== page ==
People forget the all important word at the front of QOCS which is that it is “qualified” costs shifting. The qualification must be that the claim is genuine – not frivolous of vexatious – and that the cost shifting on a one way basis only applies to the key legal issues like “meaning”, “honest comment” or is the piece “in the public interest”? Once the key issue in the dispute has been determined it should be settled quickly and easily. IF it cannot then be settled and becomes an evidential dispute, as in a Tommy Sheridan type case then normal costs shifting rules should apply. One way costs shifting should only apply to determining the key issue in a libel action at the very beginning of an action, hopefully in 28 days like in other industries. And judges should be spared having to carry out a means testing exercise in media claims.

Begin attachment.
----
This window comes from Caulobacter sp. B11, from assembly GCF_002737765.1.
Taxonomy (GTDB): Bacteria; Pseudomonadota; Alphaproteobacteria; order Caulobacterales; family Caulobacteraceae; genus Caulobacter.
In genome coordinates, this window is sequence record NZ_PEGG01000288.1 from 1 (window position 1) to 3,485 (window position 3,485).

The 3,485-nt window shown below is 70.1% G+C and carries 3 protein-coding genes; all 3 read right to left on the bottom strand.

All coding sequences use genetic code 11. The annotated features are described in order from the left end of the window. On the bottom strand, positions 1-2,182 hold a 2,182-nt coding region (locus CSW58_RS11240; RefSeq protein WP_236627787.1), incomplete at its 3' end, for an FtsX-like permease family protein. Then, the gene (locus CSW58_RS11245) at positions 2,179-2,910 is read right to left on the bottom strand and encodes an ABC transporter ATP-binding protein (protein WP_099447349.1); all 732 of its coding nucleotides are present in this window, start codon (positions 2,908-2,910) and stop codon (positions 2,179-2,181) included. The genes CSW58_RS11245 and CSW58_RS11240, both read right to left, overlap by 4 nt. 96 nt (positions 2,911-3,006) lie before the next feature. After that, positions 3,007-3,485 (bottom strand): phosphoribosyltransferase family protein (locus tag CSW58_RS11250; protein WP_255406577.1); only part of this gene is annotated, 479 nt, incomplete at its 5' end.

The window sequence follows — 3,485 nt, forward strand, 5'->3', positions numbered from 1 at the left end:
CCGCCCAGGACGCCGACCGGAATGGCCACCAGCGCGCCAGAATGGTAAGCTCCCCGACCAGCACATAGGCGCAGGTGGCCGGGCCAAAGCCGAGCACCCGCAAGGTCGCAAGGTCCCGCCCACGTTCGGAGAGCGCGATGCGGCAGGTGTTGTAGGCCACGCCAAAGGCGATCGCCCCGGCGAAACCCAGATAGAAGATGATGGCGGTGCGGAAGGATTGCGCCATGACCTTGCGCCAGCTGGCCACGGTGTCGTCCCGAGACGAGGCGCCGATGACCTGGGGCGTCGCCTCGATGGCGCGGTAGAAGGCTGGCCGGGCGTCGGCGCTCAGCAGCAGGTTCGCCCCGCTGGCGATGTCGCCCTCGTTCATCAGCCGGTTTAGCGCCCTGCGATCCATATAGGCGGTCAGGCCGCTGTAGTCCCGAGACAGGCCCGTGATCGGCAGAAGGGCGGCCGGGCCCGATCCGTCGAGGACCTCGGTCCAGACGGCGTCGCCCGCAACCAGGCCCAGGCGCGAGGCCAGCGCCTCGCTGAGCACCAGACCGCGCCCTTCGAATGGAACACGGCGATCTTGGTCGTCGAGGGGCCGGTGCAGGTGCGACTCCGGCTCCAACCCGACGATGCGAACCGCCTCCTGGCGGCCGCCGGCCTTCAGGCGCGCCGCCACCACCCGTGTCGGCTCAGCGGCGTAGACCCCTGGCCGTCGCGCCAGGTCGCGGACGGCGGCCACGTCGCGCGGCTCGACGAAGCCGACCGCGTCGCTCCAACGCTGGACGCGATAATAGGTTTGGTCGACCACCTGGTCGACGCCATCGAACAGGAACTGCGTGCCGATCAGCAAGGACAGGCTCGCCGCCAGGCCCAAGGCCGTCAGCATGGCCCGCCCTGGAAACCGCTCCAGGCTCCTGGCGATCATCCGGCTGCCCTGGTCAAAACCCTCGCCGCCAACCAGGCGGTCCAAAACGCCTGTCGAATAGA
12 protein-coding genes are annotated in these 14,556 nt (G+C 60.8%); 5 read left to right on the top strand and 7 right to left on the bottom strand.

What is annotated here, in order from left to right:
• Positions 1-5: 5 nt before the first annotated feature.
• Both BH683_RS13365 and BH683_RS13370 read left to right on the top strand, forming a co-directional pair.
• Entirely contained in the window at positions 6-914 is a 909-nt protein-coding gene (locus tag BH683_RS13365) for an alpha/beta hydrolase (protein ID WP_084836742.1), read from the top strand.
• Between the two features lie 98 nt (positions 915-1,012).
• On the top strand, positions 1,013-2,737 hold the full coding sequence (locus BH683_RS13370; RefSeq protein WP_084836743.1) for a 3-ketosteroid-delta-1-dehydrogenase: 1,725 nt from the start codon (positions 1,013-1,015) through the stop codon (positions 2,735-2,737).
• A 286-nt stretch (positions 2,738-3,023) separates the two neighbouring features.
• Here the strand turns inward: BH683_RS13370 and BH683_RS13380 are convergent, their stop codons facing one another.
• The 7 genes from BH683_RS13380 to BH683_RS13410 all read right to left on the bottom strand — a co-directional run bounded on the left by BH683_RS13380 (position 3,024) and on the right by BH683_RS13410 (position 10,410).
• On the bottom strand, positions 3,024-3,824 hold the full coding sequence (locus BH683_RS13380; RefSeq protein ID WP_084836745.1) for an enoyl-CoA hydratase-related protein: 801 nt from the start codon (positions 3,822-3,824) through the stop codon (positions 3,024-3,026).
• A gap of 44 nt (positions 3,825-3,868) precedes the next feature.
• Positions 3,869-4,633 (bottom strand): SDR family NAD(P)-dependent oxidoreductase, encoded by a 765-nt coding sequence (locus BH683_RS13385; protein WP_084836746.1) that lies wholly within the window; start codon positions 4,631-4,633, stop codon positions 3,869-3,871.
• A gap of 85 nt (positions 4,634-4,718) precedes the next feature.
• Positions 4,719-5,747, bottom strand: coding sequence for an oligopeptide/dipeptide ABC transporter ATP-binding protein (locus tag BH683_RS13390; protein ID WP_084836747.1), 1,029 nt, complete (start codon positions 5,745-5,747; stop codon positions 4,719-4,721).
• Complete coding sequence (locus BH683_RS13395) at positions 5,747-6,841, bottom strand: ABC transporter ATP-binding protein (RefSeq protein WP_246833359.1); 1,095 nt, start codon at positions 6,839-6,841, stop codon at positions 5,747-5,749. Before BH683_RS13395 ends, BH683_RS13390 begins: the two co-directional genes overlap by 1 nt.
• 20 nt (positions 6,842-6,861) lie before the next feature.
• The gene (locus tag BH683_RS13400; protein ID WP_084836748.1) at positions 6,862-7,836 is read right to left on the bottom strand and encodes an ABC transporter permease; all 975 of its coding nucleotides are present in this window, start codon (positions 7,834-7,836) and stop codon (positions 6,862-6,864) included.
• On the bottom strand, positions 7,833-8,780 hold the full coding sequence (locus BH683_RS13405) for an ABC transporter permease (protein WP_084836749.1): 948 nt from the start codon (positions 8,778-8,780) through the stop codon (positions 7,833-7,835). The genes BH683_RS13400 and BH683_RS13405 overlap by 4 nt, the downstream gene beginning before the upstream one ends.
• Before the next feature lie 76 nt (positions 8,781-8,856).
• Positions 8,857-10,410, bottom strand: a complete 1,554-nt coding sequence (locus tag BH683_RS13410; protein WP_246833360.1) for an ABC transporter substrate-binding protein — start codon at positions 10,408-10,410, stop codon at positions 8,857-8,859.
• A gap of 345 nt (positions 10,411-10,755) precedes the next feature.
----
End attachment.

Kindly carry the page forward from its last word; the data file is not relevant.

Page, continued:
Access to justice is as much a fundamental human right as free speech and privacy and no one should forget that. Newspapers must trust to the judges and/or arbitrators to penalise those who make vexatious claims. And it is misleading to talk about “free” arbitration, as recommended by Leveson, leading to a flood of vexatious claims. It simply will not happen if judges and arbitrators are allowed to throw out hopeless and thoroughly unmeritorious cases with deterrent costs orders because they should never have been brought.

21 11 2013
Costs protection proposals and vexatious claims | Justice in an Online World

[…] Not so, says the “The International Forum for Responsible Media Blog”. After reviewing the survey on which the “devastating” comment was based it says: […]